DRIPPING SPRINGS, Texas – An Austin-area organization is trying to put a stop to a permit application it says could have negative impacts on Barton Creek.
- Permit filed in 2017
- Would allow treatment of 92K gallons of water a day
- Group says Barton Creek could be impacted
The Cleveland family has owned a plot of land off Highway 290 near Sawyer Ranch Road in Hays County for generations. Over the years, they’ve been selling off portions of the property and now, they’re ready to sell what remains.
They are hoping restaurants and fast food chains will be the new buyers.
In 2017, the family filed an application with the Texas Commission on Environmental Quality (TCEQ) for a wastewater discharge permit.
Currently, the property relies on septic tanks and this permit could make the property more appealing to potential buyers. The family doesn’t plan on building a wastewater treatment plant on the land themselves.
However, that possibility is causing alarm among some local groups, because what's left of the Cleveland Family Ranch sits on the contributing zone of the Barton Springs Edwards Aquifer.
“What that means is that we're in an area where water that falls from the ground here or is discharged from a plant, ultimately, goes to a place where it's going to recharge underground and come out at Barton Springs," said Angela Richter, executive director of the Save Barton Creek Association.
The organization is concerned about the wastewater permit application filed by the Cleveland family.
If approved, it would allow 92,000 gallons of treated wastewater per day to be pumped into man-made ditches alongside Highway 290.
Those ditches would discharge the water into a pond system in a nearby residential neighborhood, and from there it would flow into Long Branch, and eventually Barton Creek.
“The City of Austin recently did a study showing exactly what the water quality impacts would be, and they showed that even though this is not going directly into Barton Creek, it's got a few stops along the way. Barton Creek itself would actually have increased algae, which in turn can cause issues like fish kills," said Richter, "And so we're really concerned for the ecology of the creek."
Long Branch flows into Barton Creek on Shield Ranch, which is protected wildland.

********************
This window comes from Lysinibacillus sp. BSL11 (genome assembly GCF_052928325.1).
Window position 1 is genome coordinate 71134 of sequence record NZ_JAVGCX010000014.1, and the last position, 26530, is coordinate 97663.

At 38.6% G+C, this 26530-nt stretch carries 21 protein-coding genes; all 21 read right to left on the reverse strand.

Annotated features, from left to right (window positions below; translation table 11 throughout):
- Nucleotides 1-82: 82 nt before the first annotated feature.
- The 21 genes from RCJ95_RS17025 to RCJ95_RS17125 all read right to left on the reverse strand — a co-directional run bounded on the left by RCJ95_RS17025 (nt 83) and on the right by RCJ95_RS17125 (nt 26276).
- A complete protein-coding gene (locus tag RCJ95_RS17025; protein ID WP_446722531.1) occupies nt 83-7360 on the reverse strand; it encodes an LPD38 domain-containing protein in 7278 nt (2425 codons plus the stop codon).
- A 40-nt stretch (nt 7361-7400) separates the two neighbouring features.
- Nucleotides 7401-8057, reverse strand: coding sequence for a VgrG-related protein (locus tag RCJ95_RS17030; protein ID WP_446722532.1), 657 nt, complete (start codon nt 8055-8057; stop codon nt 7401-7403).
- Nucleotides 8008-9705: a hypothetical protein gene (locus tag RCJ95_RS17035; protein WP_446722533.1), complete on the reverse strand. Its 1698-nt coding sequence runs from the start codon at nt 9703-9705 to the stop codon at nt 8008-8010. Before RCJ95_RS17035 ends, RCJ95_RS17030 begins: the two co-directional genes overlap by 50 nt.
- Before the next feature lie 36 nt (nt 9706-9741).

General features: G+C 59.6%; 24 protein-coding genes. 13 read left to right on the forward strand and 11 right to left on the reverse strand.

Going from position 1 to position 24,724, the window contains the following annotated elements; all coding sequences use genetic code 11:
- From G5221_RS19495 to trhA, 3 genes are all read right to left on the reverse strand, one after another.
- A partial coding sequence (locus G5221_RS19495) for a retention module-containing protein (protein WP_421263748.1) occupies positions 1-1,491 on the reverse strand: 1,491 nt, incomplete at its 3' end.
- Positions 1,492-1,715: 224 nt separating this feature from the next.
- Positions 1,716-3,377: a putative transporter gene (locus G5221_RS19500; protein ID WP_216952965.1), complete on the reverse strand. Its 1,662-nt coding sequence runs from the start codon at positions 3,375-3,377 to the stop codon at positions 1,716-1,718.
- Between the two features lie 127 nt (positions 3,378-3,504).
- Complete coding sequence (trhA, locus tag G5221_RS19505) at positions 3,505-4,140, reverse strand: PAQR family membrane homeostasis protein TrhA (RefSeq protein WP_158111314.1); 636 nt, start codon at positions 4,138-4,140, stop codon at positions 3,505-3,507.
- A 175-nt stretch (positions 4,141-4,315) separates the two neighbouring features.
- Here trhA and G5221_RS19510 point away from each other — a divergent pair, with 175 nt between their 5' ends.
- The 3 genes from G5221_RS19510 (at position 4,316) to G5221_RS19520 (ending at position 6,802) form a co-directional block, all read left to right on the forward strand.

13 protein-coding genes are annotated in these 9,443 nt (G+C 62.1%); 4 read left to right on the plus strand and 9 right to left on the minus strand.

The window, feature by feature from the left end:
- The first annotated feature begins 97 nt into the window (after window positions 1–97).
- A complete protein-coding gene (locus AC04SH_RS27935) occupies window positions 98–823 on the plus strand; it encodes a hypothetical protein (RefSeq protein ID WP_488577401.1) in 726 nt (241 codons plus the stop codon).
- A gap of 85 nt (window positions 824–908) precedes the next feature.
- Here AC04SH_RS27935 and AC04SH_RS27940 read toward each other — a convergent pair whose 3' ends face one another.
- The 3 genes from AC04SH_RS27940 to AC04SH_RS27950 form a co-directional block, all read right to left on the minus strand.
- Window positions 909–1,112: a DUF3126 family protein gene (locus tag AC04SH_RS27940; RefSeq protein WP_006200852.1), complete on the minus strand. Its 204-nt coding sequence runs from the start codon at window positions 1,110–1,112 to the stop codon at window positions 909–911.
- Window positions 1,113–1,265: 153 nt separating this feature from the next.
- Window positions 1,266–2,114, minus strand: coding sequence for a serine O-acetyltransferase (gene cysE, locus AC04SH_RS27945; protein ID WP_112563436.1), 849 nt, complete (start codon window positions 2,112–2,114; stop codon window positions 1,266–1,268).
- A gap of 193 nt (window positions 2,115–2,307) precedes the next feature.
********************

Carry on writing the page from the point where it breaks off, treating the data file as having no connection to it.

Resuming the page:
The family that has owned Shield Ranch for generations is also concerned about the impact of the treated wastewater.
“We do know that the biology of the creek will be altered," said Christy Muse, chief external relations officer at Shield Ranch, "So what we have now would be different. That could be algae blooms, there could be some things that are invisible. But they change what's happening in the water so it's no longer the same water that the wildlife depend(s) on.”
"We call the water that comes out of the [wastewater treatment] plant 'effluent,'" said Richter, "What is in that effluent water are high nutrient loads much higher than are in the local creeks here, so things like nitrogen and phosphorus, and those are what are responsible for those algae blooms that we've been seeing unfortunately across the whole country and in places like Liberty Hill."
Stephen Cleveland filed the permit application with the TCEQ on behalf of his family.
“If the state of Texas deems the outflow from this type of treatment plant as regulated by the state is a viable option for water for wastewater treatment, there is no reason that we should not be able to apply for the permit," said Cleveland.
He says the permit would make the land more attractive to buyers that might be interested in building a food establishment on the property.
That's what the family hopes for, to give the workers at the businesses on the family's old land a place to eat close by.
"I would like to leave a nice development on my grandfather's land that he owned, that we inherited," said Cleveland, "It's a legacy to my grandfather and grandmother."
Cleveland says he contacted the TCEQ about a month or two ago to change the discharge permit application from 92,000 gallons per day to 46,000.
Although Cleveland filed the application in 2017, the TCEQ has not yet approved or denied the permit.
“Generations of Austinites have worked so hard to protect Barton Creek and make it the place that we all enjoy," said Richter, "And so, I just hope that, you know, this isn't able to go through and that we're all able to come together for better solutions that protect the creek.”